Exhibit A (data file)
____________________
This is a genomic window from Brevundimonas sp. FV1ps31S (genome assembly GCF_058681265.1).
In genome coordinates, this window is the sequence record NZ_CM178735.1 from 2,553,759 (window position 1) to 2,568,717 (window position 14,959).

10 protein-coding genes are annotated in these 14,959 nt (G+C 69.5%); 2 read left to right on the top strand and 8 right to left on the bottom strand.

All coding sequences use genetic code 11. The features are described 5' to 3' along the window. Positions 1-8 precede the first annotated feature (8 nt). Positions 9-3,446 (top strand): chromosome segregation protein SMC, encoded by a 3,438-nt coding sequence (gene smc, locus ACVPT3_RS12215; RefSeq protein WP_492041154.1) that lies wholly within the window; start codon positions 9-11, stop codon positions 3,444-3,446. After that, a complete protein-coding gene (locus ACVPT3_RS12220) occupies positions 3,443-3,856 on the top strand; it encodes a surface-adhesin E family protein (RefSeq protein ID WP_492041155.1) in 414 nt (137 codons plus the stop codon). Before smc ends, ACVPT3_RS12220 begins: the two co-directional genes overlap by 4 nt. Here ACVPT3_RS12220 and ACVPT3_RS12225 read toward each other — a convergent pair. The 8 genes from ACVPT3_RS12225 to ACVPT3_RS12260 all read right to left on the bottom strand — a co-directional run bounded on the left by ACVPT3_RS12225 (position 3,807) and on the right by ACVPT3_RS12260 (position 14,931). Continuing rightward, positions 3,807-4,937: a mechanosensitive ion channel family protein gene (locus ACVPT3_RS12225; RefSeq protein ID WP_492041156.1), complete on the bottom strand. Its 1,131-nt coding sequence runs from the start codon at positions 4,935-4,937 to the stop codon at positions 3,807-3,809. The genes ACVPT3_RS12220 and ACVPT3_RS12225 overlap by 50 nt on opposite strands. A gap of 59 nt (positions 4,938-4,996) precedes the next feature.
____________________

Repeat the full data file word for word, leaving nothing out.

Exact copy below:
This is a genomic window from Brevundimonas sp. FV1ps31S (genome assembly GCF_058681265.1).
In genome coordinates, this window is the sequence record NZ_CM178735.1 from 2,553,759 (window position 1) to 2,568,717 (window position 14,959).

10 protein-coding genes are annotated in these 14,959 nt (G+C 69.5%); 2 read left to right on the top strand and 8 right to left on the bottom strand.

All coding sequences use genetic code 11. The features are described 5' to 3' along the window. Positions 1-8 precede the first annotated feature (8 nt). Positions 9-3,446 (top strand): chromosome segregation protein SMC, encoded by a 3,438-nt coding sequence (gene smc, locus ACVPT3_RS12215; RefSeq protein WP_492041154.1) that lies wholly within the window; start codon positions 9-11, stop codon positions 3,444-3,446. After that, a complete protein-coding gene (locus ACVPT3_RS12220) occupies positions 3,443-3,856 on the top strand; it encodes a surface-adhesin E family protein (RefSeq protein ID WP_492041155.1) in 414 nt (137 codons plus the stop codon). Before smc ends, ACVPT3_RS12220 begins: the two co-directional genes overlap by 4 nt. Here ACVPT3_RS12220 and ACVPT3_RS12225 read toward each other — a convergent pair. The 8 genes from ACVPT3_RS12225 to ACVPT3_RS12260 all read right to left on the bottom strand — a co-directional run bounded on the left by ACVPT3_RS12225 (position 3,807) and on the right by ACVPT3_RS12260 (position 14,931). Continuing rightward, positions 3,807-4,937: a mechanosensitive ion channel family protein gene (locus ACVPT3_RS12225; RefSeq protein ID WP_492041156.1), complete on the bottom strand. Its 1,131-nt coding sequence runs from the start codon at positions 4,935-4,937 to the stop codon at positions 3,807-3,809. The genes ACVPT3_RS12220 and ACVPT3_RS12225 overlap by 50 nt on opposite strands. A gap of 59 nt (positions 4,938-4,996) precedes the next feature.